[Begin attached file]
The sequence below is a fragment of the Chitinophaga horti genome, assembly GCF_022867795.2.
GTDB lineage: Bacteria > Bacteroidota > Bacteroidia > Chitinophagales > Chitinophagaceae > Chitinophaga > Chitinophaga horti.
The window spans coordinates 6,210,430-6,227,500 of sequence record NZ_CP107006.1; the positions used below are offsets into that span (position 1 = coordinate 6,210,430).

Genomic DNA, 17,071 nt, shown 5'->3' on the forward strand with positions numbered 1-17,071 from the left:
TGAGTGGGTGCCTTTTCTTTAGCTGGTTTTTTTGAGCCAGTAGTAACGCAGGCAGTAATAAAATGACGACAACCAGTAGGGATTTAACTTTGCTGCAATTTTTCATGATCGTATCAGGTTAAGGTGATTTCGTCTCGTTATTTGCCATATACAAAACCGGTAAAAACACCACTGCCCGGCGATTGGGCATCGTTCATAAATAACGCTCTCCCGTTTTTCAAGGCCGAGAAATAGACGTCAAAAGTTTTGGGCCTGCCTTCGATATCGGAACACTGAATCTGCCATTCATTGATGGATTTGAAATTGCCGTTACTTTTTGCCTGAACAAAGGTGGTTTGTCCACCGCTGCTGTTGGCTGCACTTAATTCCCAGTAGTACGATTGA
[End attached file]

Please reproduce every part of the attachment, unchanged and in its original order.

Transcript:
The sequence below is a fragment of the Chitinophaga horti genome, assembly GCF_022867795.2.
GTDB lineage: Bacteria > Bacteroidota > Bacteroidia > Chitinophagales > Chitinophagaceae > Chitinophaga > Chitinophaga horti.
The window spans coordinates 6,210,430-6,227,500 of sequence record NZ_CP107006.1; the positions used below are offsets into that span (position 1 = coordinate 6,210,430).

Genomic DNA, 17,071 nt, shown 5'->3' on the forward strand with positions numbered 1-17,071 from the left:
TGAGTGGGTGCCTTTTCTTTAGCTGGTTTTTTTGAGCCAGTAGTAACGCAGGCAGTAATAAAATGACGACAACCAGTAGGGATTTAACTTTGCTGCAATTTTTCATGATCGTATCAGGTTAAGGTGATTTCGTCTCGTTATTTGCCATATACAAAACCGGTAAAAACACCACTGCCCGGCGATTGGGCATCGTTCATAAATAACGCTCTCCCGTTTTTCAAGGCCGAGAAATAGACGTCAAAAGTTTTGGGCCTGCCTTCGATATCGGAACACTGAATCTGCCATTCATTGATGGATTTGAAATTGCCGTTACTTTTTGCCTGAACAAAGGTGGTTTGTCCACCGCTGCTGTTGGCTGCACTTAATTCCCAGTAGTACGATTGA